next up previous
Next: Gibb's Paradox Up: Applications of Statistical Thermodynamics Previous: Partition Function

Ideal Monatomic Gas

Let us now practice calculating thermodynamic relations using the partition function by considering an example with which we are already quite familiar: namely, an ideal monatomic gas. Consider a gas consisting of $ N$ identical monatomic molecules of mass $ m$ , enclosed in a container of volume $ V$ . Let us denote the position and momentum vectors of the $ i$ th molecule by $ {\bf r}_i$ and $ {\bf p}_i$ , respectively. Because the gas is ideal, there are no interatomic forces, and the total energy is simply the sum of the individual kinetic energies of the molecules:

$\displaystyle E = \sum_{i=1,N}\frac{ p_i^{ 2}}{2 m},$ (7.63)

where $ p_i^{ 2} = {\bf p}_i\!\cdot \!{\bf p}_i$ .

Let us treat the problem classically. In this approach, we divide up phase-space into cells of equal volume $ h_0^{ f}$ . Here, $ f$ is the number of degrees of freedom, and $ h_0$ is a small constant with dimensions of angular momentum that parameterizes the precision to which the positions and momenta of molecules are determined. (See Section 3.2.) Each cell in phase-space corresponds to a different state. The partition function is the sum of the Boltzmann factor $ \exp(-\beta  E_r)$ taken over all possible states, where $ E_r$ is the energy of state $ r$ . Classically, we can approximate the summation over cells in phase-space as an integration over all phase-space. Thus,

$\displaystyle Z = \int\cdots \int \exp(-\beta   E)  \frac{d^{ 3}{\bf r}_1\cdots d^{ 3}{\bf r}_N  d^{ 3}{\bf p}_1\cdots d^{ 3}{\bf p}_N}{h_0^{ 3N}},$ (7.64)

where $ 3N$ is the number of degrees of freedom of a monatomic gas containing $ N$ molecules. Making use of Equation (7.63), the previous expression reduces to

$\displaystyle Z = \frac{V^{ N}}{h_0^{ 3N}}\int\cdots \int \exp\left(-\frac{\b... p}_1 \cdots \exp\left(-\frac{\beta}{2 m} p_N^{ 2}\right)d^{ 3}{\bf p}_N.$ (7.65)

Note that the integral over the coordinates of a given molecule simply yields the volume of the container, $ V$ , because the energy, $ E$ , is independent of the locations of the molecules in an ideal gas. There are $ N$ such integrals, so we obtain the factor $ V^{ N}$ in the previous expression. Note, also, that each of the integrals over the molecular momenta in Equation (7.65) are identical: they differ only by irrelevant dummy variables of integration. It follows that the partition function $ Z$ of the gas is made up of the product of $ N$ identical factors: that is,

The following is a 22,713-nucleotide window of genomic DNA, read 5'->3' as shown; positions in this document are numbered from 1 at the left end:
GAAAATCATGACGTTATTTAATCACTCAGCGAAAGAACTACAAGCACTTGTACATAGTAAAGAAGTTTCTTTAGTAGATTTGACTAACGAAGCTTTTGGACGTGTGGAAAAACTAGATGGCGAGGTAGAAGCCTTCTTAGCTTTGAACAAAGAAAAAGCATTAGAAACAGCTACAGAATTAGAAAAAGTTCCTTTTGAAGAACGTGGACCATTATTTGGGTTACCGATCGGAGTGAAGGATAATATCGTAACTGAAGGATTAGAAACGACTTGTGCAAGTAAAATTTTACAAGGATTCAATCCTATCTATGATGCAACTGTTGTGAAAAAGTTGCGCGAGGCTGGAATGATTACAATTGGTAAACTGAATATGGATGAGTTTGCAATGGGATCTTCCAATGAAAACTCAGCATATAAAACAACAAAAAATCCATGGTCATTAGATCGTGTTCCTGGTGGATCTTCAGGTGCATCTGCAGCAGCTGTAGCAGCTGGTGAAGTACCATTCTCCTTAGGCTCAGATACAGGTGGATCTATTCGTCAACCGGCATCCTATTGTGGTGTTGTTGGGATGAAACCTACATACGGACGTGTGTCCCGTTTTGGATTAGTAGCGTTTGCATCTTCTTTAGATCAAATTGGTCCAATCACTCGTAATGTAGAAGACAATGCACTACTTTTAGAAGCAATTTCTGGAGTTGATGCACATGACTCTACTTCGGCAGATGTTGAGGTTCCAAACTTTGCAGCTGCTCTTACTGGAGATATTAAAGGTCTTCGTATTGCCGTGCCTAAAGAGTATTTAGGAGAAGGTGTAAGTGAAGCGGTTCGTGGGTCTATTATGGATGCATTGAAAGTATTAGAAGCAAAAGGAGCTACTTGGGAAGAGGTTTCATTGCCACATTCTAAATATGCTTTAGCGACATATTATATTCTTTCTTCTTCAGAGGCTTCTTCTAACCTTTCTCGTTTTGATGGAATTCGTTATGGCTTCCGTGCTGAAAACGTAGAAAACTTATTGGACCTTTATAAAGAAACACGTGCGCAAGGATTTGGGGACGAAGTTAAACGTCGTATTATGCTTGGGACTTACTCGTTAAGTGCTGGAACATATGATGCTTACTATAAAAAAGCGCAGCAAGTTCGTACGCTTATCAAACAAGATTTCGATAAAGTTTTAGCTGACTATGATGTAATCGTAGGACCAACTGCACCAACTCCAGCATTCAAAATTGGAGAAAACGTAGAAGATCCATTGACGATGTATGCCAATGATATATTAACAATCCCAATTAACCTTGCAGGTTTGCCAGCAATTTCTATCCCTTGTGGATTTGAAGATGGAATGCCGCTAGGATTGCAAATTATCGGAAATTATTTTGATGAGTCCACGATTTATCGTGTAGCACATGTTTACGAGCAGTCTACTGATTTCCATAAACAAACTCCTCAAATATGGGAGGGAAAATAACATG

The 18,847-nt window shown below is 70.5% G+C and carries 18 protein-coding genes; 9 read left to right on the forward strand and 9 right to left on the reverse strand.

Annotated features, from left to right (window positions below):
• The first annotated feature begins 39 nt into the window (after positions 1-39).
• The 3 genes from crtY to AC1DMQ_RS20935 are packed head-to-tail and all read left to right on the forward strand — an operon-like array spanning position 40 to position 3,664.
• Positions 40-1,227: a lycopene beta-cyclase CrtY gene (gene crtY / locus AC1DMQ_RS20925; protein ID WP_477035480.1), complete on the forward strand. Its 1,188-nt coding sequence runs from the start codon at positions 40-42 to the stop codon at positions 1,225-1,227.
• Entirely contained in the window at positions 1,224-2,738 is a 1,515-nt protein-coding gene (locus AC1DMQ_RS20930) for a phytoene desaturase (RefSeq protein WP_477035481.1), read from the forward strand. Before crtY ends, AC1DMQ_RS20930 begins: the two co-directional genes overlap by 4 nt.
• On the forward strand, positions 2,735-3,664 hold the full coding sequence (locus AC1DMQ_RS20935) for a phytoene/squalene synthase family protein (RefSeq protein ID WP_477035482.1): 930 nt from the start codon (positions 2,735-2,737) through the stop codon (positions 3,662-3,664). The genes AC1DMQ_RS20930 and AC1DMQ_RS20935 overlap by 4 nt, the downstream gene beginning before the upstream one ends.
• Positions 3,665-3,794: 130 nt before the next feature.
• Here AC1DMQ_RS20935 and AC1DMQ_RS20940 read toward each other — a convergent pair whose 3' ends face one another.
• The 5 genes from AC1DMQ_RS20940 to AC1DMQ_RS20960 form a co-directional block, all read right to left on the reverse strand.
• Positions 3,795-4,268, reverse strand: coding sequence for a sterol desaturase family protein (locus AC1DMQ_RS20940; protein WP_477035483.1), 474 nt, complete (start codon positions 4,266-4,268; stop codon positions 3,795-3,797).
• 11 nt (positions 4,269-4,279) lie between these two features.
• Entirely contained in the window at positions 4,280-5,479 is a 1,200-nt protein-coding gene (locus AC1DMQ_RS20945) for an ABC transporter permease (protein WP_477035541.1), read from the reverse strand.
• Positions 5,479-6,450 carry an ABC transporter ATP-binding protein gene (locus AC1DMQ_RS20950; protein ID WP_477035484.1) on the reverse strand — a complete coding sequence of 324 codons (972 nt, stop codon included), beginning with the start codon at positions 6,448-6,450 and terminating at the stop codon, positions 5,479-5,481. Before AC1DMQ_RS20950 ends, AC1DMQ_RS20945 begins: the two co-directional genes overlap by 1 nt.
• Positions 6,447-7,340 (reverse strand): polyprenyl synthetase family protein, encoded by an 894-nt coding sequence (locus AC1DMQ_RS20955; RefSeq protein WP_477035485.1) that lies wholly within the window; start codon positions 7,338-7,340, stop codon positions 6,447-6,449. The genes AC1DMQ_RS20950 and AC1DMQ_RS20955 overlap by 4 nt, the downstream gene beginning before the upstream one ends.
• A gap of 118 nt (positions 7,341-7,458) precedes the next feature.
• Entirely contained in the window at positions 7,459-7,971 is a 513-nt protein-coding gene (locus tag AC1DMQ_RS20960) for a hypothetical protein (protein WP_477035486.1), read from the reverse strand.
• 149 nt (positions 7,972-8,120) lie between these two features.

$\displaystyle Z = \zeta^{ N},$ (7.66)


$\displaystyle \zeta = \frac{V}{h_0^{ 3}}\int \exp\left(-\frac{\beta}{2 m} p^{ 2}\right)d^{ 3}{\bf p}$ (7.67)

is the partition function for a single molecule. Of course, this result is obvious, because we have already shown that the partition function for a system made up of a number of weakly interacting subsystems is just the product of the partition functions of the subsystems. (See Section 7.6.)

The integral in Equation (7.67) is easily evaluated:

$\displaystyle \int \exp\left(-\frac{\beta}{2 m} p^{ 2}\right)d^{ 3}{\bf p}$ $\displaystyle = \int_{-\infty}^{\infty}\exp\left(-\frac{\beta}{2 m} p_x^{ 2}...
...  \int_{-\infty}^{\infty}\exp\left(-\frac{\beta}{2 m} p_y^{ 2}\right)dp_y $    
  $\displaystyle \phantom{=}\times \int_{-\infty}^{\infty}\exp\left(-\frac{\beta}{2 m} p_z^{ 2}\right) dp_z$    
  $\displaystyle = \left(\sqrt{\frac{2\pi m}{\beta}}\right)^3,$ (7.68)

where use has been made of Equation (2.79). Thus,

$\displaystyle \zeta = V \left( \frac{2\pi  m}{h_0^{ 2} \beta}\right)^{3/2},$ (7.69)


$\displaystyle \ln Z = N\ln \zeta = N \left[\ln V - \frac{3}{2}\ln \beta +\frac{3}{2} \ln\left(\frac{2\pi  m}{h_0^{ 2}}\right)\right].$ (7.70)

The expression for the mean pressure, (7.50), yields

$\displaystyle \overline{p} = \frac{1}{\beta}\frac{\partial\ln Z}{\partial V} = \frac{1}{\beta} \frac{N}{V},$ (7.71)

which reduces to the ideal gas equation of state

$\displaystyle \overline{p}  V = N  k  T = \nu  R  T,$ (7.72)

where use has been made of $ N= \nu  N_A$ and $ R= N_A  k$ . According to Equation (7.35), the mean energy of the gas is given by

$\displaystyle \overline{E} = - \frac{\partial \ln Z}{\partial \beta} = \frac{3}{2} \frac{N}{\beta} = \frac{3}{2} \nu  R  T.$ (7.73)

Note that the internal energy is a function of temperature alone, with no dependence on volume. The molar heat capacity at constant volume of the gas is given by

$\displaystyle c_V = \frac{1}{\nu} \left(\frac{\partial \overline{E}}{\partial T} \right)_V = \frac{3}{2}  R,$ (7.74)

so the mean energy can be written

$\displaystyle \overline{E} = \nu  c_V  T.$ (7.75)

We have seen all of the previous results before. Let us now use the partition function to calculate a new result. The entropy of the gas can be calculated quite simply from the expression

$\displaystyle S = k\left(\ln Z + \beta  \overline{E}\right).$ (7.76)


$\displaystyle S = \nu  R \left[ \ln V -\frac{3}{2} \ln \beta + \frac{3}{2}\ln \left(\frac{2\pi  m }{h_0^{ 2}}\right) + \frac{3}{2} \right],$ (7.77)


$\displaystyle S = \nu  R \left( \ln V + \frac{3}{2}\ln T + \sigma\right),$ (7.78)


$\displaystyle \sigma = \frac{3}{2} \ln \left( \frac{2\pi  m k}{h_0^{ 2}}\right) + \frac{3}{2}.$ (7.79)

The previous expression for the entropy of an ideal gas is certainly a new result. Unfortunately, it is also quite obviously incorrect.

next up previous
Next: Gibb's Paradox Up: Applications of Statistical Thermodynamics Previous: Partition Function
Richard Fitzpatrick 2016-01-25